What You Should Know About Flu Vaccines

Woman getting a flu Summer is over and the nip of autumn is in the air. Soon the leaves will be turning, then falling. And even sooner, it will be time to get your annual flu shot. In the United States, flu season can begin as early as October and last into May.

People 65 and older are considered at high risk for getting the flu and developing complications. That’s because our immune systems weaken as we age. The Centers for Disease Control and Prevention (CDC) estimate that annually, people who are 65+ account for 90 percent of flu-related deaths and more than 60 percent of flu-related hospitalizations.

What’s in this year’s flu vaccine?

Every year new vaccines are developed to protect us against the influenza virus strains that health experts predict will be most common in the upcoming season. The way the vaccines work is they cause antibodies to develop in the body — about two weeks after getting a flu shot. The antibodies protect us against the strains that are in the vaccine.

Traditionally, flu shots have been made up of three viruses, two “A” strains and one “B” strain. It’s known as a trivalent vaccine. The specific mix depends on what seems to be circulating.

The following trivalent flu vaccines will be available this flu season:

  • A standard flu shot approved for people 6 months and older
  • An intradermal flu shot (injected into the skin instead of the muscle and using a smaller than usual needle) approved for people 18 – 64
  • An egg-free flu shot approved for people 18-49
  • A high dose flu shot approved for people 65 and older

A high-dose flu shot

The high-dose flu shot for people 65 and older was approved by the FDA in 2009. In addition to weaker immune systems, elderly people also tend to have a weaker response to the flu vaccine.

In August, the drug company that developed the high-dose vaccine announced preliminary results of a clinical trial in which more than 30,000 people over 65 were followed for two flu seasons. The company reported that the high dose vaccine was about 24 percent more effective at preventing the flu than the traditional vaccine. At this time, it is only recommended for people 65 and older. It is covered by Medicare, as are other versions of the vaccine.

An extra strain in some flu shots

This year, some vaccines will contain not only two “A” strains, but instead of just one “B” strain, there will be two. It’s called a quadrivalent vaccine.

The following quadrivalent flu vaccines will be available (although they may be hard to find):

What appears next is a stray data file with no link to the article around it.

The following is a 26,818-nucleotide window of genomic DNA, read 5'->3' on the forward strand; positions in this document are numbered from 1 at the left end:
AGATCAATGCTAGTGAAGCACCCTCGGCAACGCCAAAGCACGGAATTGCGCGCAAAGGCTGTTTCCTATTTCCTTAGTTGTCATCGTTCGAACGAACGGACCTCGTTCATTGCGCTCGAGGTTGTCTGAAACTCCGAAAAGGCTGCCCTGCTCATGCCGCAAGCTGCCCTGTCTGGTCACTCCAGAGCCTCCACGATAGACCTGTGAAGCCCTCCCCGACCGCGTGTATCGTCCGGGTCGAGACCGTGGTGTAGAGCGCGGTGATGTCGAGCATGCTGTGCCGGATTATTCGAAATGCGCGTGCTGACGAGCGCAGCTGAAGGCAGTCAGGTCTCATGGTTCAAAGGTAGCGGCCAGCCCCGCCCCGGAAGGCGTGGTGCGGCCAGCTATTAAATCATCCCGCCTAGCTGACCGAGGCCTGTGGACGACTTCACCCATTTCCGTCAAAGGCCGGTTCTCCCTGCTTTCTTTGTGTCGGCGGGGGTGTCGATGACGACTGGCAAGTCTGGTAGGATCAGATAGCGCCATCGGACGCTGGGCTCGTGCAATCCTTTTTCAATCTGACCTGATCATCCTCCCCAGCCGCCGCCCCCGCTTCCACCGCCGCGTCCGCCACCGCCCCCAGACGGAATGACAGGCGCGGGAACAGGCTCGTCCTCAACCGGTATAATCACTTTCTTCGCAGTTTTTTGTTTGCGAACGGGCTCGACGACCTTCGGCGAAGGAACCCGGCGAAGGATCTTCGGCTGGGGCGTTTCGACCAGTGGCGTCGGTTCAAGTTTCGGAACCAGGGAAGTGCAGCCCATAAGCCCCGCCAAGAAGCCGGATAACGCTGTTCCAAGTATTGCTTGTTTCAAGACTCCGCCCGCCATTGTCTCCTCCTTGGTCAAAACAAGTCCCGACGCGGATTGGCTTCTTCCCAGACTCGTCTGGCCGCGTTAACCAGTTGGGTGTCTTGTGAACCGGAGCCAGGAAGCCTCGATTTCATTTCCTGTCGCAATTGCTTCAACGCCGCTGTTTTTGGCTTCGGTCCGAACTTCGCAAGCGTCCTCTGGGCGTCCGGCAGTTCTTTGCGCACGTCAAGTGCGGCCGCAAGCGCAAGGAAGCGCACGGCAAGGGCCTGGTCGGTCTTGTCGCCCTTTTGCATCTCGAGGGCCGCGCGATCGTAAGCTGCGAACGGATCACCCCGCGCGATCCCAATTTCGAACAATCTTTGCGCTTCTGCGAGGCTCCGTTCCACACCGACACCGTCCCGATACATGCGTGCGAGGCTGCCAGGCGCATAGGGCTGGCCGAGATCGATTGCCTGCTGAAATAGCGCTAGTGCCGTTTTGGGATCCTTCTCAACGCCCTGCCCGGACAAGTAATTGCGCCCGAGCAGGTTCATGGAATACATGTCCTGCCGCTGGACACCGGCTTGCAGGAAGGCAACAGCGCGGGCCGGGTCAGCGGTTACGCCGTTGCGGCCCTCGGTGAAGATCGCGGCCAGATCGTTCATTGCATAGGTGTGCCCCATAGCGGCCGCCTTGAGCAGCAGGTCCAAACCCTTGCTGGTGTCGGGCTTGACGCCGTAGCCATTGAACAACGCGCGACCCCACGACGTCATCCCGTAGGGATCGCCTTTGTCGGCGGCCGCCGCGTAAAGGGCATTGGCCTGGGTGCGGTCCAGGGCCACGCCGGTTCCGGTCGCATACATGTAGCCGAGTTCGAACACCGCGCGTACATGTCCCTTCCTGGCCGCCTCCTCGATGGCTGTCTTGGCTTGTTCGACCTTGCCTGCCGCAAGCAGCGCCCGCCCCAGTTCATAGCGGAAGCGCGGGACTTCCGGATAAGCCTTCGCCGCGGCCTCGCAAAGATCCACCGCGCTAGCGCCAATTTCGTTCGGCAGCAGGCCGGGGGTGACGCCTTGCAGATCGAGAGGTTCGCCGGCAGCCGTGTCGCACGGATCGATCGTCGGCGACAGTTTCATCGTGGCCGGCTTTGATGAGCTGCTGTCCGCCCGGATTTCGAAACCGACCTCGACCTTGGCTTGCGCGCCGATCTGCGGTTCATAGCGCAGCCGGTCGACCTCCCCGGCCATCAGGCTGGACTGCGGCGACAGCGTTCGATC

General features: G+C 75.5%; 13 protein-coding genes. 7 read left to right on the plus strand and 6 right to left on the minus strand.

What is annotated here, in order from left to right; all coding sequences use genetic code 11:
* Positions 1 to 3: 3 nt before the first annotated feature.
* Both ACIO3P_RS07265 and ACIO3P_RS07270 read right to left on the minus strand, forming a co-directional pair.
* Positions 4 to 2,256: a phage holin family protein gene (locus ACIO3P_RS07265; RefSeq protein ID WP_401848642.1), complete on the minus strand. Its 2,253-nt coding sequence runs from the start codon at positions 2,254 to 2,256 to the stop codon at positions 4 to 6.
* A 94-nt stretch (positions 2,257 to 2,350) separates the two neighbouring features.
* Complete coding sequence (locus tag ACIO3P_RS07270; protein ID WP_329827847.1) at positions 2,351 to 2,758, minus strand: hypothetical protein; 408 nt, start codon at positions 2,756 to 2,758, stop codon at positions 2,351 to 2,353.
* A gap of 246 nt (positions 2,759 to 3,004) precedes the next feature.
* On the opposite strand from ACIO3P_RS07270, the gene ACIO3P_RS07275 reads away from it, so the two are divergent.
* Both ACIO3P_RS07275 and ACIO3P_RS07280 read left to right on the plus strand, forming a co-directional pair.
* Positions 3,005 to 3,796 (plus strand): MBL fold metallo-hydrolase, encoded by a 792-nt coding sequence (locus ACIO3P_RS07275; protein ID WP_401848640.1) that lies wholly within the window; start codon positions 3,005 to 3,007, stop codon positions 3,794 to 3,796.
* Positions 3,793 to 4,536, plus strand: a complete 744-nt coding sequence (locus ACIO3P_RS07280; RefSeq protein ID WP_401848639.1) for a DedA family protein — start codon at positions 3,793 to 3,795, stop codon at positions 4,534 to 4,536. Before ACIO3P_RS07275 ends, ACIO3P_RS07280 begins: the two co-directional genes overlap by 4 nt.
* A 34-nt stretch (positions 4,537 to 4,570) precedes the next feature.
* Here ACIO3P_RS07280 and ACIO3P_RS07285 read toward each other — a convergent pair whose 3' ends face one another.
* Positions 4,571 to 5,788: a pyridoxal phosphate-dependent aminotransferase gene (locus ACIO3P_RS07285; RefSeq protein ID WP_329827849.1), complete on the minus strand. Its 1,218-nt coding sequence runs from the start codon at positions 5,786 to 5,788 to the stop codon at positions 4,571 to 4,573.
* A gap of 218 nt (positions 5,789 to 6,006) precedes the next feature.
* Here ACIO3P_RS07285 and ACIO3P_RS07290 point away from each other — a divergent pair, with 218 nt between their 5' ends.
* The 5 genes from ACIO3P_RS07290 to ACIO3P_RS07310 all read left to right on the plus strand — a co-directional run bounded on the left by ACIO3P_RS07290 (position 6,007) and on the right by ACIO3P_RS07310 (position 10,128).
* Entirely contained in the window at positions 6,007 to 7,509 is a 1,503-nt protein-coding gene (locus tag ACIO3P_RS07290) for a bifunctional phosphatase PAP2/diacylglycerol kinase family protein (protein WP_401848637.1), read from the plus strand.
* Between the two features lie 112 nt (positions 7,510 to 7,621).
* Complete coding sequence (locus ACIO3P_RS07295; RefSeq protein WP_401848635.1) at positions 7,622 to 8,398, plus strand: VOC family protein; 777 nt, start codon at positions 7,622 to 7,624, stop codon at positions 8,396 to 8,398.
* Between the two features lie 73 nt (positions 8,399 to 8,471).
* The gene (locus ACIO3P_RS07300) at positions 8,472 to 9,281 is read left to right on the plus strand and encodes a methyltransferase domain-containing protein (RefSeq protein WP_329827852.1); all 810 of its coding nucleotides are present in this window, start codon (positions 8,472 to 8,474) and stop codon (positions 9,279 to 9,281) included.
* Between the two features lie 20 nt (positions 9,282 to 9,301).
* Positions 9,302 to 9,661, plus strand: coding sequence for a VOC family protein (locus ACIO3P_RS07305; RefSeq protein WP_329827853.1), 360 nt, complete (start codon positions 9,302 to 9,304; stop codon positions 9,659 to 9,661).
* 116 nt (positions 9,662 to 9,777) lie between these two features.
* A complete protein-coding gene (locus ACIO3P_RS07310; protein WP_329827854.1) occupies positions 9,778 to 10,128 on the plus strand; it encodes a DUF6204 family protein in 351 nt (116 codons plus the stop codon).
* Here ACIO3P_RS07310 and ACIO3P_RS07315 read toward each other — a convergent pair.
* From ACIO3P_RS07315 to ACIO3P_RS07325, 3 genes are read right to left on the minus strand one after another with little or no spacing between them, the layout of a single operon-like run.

• A standard flu shot approved for people ages 6 months and older
  • A standard dose quadrivalent flu vaccine, given as a nasal spray, approved for healthy non-pregnant people 2 through 49 years of age

The nasal spray will all contain four strains. Because it uses a weakened version of live flu virus, the nasal spray is not recommended for everyone. Pregnant women, children or teens on an aspirin regimen, people with asthma or breathing problems, or people with weakened immune systems or chronic health conditions should not get the nasal spray.

Which vaccine is best for you?

The CDC says it does not recommend one flu vaccine over the other and encourages people to talk with their health care provider about the best option.

If you’d like to know which choices might be best for you, take a short quiz on the HealthMap Vaccine Finder.

How to stay healthy this flu season

While getting a flu shot is supposed to be the best defense against the flu, we’ve got some more prevention tips to help you keep flu (and cold) germs at bay.

  • Wash your hands, wash your hands, wash your hands.
    • Most infections are spread through sneezing and coughing or touching germ-laden surfaces and then touching your mouth, eyes or nose — super highways for nasty viruses.
  • Use an alcohol-based hand sanitizer if you don’t have access to soap and water.
  • Get plenty of sleep so your body has time to repair and heal itself and ward off infections.
  • Exercise. Even if you can only do it sitting in a chair, it can help boost your immune system.
  • Stay hydrated. Drink lots of water.
  • Avoid alcohol because it suppresses your immune system.
  • Stay away from other people who are sick.
  • Eat a healthy diet.
  • Manage your stress levels.

How Advantage Home Care Can Help

Many seniors have either lost the ability to drive or have made the decision not to get behind the wheel and must depend on others for transportation. Advantage Home Care offers transportation services, which include taking seniors to get their annual flu shots.

If you’d like more information about preventing the spread of flu and recognizing symptoms, read our previous blog post Common Sense Flu Advice for Elderly People.




Categories: Blog and Healthy Living, Safety and Fitness.

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